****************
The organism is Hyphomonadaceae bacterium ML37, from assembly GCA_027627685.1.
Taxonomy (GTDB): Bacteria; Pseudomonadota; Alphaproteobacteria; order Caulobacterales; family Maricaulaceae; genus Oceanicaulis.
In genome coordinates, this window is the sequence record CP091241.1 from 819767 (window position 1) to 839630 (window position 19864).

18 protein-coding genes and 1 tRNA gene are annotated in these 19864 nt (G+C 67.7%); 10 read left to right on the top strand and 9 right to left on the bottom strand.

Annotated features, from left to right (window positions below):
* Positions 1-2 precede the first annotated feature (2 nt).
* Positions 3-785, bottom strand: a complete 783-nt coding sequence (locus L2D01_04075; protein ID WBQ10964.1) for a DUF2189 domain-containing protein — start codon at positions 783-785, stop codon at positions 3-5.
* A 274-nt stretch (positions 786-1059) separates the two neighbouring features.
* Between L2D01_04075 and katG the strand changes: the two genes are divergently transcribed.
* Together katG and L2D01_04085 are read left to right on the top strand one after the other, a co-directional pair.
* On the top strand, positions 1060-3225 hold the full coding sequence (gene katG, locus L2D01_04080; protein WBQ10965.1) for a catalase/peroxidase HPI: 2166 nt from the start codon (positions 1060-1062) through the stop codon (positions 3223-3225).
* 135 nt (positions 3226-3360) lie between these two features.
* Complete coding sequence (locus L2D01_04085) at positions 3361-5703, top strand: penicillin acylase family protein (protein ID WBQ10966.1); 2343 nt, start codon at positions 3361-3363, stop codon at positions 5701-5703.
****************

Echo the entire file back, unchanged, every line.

The organism is Hyphomonadaceae bacterium ML37, from assembly GCA_027627685.1.
Taxonomy (GTDB): Bacteria; Pseudomonadota; Alphaproteobacteria; order Caulobacterales; family Maricaulaceae; genus Oceanicaulis.
In genome coordinates, this window is the sequence record CP091241.1 from 819767 (window position 1) to 839630 (window position 19864).

18 protein-coding genes and 1 tRNA gene are annotated in these 19864 nt (G+C 67.7%); 10 read left to right on the top strand and 9 right to left on the bottom strand.

Annotated features, from left to right (window positions below):
* Positions 1-2 precede the first annotated feature (2 nt).
* Positions 3-785, bottom strand: a complete 783-nt coding sequence (locus L2D01_04075; protein ID WBQ10964.1) for a DUF2189 domain-containing protein — start codon at positions 783-785, stop codon at positions 3-5.
* A 274-nt stretch (positions 786-1059) separates the two neighbouring features.
* Between L2D01_04075 and katG the strand changes: the two genes are divergently transcribed.
* Together katG and L2D01_04085 are read left to right on the top strand one after the other, a co-directional pair.
* On the top strand, positions 1060-3225 hold the full coding sequence (gene katG, locus L2D01_04080; protein WBQ10965.1) for a catalase/peroxidase HPI: 2166 nt from the start codon (positions 1060-1062) through the stop codon (positions 3223-3225).
* 135 nt (positions 3226-3360) lie between these two features.
* Complete coding sequence (locus L2D01_04085) at positions 3361-5703, top strand: penicillin acylase family protein (protein ID WBQ10966.1); 2343 nt, start codon at positions 3361-3363, stop codon at positions 5701-5703.